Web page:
Britain launches 2012 Olympic Lottery games
Saturday, July 30, 2005
The first ever Olympic lottery scheme has been launched to the public in Britain, seven years to the day that the Olympics will be hosted to the City of London.
A scratch card game will be one of the schemes that would be used to help make money for the Olympic Games in 2012. It is called "Go for Gold" and it costs £1 to buy. The actual amount that the National Lottery could give would be £1.5 billion pounds, but the lottery games would raise an estimated £750 million for sporting infrastructure.
Olympics Minister and Culture Secretary Tessa Jowell said the game was needed now to raise the cash necessary to develop the venues that will host the event.
She stated: "The Lottery needs to raise altogether £1.5 billion of which we estimate that £750 million over the seven years between now and the Games will come from the new Olympic lottery game."
Coe stated: "Camelot have a very good record for raising money, certainly for good causes."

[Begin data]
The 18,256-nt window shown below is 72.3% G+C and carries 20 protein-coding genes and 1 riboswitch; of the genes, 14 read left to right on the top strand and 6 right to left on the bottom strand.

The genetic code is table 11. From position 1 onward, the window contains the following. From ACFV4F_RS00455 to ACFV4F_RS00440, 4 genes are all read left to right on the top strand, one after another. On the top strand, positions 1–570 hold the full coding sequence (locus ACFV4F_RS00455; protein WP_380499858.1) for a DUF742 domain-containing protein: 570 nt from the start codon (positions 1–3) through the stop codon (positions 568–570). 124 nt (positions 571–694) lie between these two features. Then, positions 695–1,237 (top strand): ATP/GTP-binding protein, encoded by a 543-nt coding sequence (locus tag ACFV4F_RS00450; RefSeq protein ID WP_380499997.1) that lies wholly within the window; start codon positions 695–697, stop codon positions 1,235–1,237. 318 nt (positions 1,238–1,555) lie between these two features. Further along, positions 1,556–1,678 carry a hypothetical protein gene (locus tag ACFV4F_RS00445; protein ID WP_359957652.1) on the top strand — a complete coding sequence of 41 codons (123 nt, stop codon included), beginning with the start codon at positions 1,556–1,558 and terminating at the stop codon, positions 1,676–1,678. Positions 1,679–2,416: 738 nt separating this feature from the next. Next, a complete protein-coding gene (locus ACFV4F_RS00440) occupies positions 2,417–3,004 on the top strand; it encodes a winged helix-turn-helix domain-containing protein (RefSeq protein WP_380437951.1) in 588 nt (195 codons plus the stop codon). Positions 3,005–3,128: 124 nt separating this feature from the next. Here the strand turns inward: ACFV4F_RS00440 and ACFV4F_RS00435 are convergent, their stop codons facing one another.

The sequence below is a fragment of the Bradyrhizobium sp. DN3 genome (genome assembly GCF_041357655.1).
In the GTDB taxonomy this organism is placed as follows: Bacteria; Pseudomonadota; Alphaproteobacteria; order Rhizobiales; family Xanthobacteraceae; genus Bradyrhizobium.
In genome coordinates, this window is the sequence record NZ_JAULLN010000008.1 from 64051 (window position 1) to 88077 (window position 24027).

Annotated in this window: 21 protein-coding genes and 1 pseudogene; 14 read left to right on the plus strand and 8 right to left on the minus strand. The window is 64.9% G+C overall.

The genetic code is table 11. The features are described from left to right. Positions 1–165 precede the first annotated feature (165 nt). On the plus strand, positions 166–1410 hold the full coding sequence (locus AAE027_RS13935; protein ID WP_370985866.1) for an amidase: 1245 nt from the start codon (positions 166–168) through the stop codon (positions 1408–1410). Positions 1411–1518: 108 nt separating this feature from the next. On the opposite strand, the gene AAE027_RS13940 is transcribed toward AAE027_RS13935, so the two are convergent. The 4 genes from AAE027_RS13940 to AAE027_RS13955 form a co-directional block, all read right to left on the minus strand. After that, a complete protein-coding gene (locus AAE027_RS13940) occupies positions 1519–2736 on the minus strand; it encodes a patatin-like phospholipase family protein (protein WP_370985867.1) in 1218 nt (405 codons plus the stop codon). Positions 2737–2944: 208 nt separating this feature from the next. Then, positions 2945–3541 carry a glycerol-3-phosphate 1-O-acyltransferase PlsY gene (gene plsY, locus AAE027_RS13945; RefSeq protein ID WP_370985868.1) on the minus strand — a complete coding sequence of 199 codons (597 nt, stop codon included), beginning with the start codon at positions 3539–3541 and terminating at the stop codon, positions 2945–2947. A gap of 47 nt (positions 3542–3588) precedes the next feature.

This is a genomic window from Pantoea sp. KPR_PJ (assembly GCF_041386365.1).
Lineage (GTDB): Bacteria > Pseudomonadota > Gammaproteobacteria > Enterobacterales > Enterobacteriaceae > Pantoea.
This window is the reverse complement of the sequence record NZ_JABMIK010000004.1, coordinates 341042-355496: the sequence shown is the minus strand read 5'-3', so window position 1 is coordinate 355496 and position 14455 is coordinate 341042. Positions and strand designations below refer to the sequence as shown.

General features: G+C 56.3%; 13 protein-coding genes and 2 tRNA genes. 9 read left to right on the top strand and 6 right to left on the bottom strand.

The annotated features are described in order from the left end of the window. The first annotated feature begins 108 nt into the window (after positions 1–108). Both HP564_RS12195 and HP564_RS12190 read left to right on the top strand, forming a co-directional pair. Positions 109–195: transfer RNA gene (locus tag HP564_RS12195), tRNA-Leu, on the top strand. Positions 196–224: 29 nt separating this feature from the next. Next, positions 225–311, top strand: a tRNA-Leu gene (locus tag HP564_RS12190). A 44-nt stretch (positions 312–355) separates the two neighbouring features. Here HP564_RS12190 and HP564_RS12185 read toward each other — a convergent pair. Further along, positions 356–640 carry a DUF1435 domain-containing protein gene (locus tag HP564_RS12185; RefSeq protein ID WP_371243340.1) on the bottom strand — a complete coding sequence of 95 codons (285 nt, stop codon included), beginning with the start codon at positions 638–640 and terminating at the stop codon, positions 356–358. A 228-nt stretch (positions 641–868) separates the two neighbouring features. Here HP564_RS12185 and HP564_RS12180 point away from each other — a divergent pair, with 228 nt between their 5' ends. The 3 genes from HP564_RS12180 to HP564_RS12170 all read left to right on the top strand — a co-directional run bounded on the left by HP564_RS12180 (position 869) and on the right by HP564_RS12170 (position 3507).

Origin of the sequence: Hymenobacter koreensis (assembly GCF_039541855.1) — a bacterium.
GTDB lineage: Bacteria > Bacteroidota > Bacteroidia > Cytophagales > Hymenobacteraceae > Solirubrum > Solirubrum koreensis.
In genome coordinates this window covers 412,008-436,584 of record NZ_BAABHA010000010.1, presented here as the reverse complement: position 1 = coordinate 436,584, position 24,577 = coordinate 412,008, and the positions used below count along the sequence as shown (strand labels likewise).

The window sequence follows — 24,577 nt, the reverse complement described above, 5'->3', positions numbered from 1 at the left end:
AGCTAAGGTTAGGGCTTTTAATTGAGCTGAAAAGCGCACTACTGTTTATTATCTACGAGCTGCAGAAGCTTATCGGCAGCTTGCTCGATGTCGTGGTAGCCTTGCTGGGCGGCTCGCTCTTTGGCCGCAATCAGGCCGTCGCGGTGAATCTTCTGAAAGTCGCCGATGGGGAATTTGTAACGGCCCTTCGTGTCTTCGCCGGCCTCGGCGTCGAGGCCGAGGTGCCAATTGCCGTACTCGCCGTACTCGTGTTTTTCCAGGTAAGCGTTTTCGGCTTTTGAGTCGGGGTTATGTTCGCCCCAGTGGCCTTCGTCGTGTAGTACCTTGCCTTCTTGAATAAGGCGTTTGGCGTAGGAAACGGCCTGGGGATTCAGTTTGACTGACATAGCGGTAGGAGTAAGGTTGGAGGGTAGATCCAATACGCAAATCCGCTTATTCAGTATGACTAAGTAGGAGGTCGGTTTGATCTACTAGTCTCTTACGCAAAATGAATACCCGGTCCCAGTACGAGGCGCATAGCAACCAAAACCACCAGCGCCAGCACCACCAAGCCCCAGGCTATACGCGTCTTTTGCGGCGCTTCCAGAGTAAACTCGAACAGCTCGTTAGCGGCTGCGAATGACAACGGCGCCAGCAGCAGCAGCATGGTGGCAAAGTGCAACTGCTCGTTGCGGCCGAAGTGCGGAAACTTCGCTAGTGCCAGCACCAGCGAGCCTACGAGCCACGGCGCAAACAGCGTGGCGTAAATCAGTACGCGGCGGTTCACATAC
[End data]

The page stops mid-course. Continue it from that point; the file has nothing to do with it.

The games went on sale on Thursday.
- "Olympics lottery plans unveiled" — , July 27, 2005
| The text of this article has been released into the public domain. In the event that this is not legally possible, this article may be used for any purpose, without any condition, unless such conditions are required by law. This applies worldwide. Copyright terms on images, however, may vary, so please check individual image pages prior to duplication.
Please note that this only applies to Wikinews content created prior to September 25, 2005. All content created after that date is released under a Creative Commons license which is mentioned at the bottom of each article. This is currently the Creative Commons Attribution 2.5 License.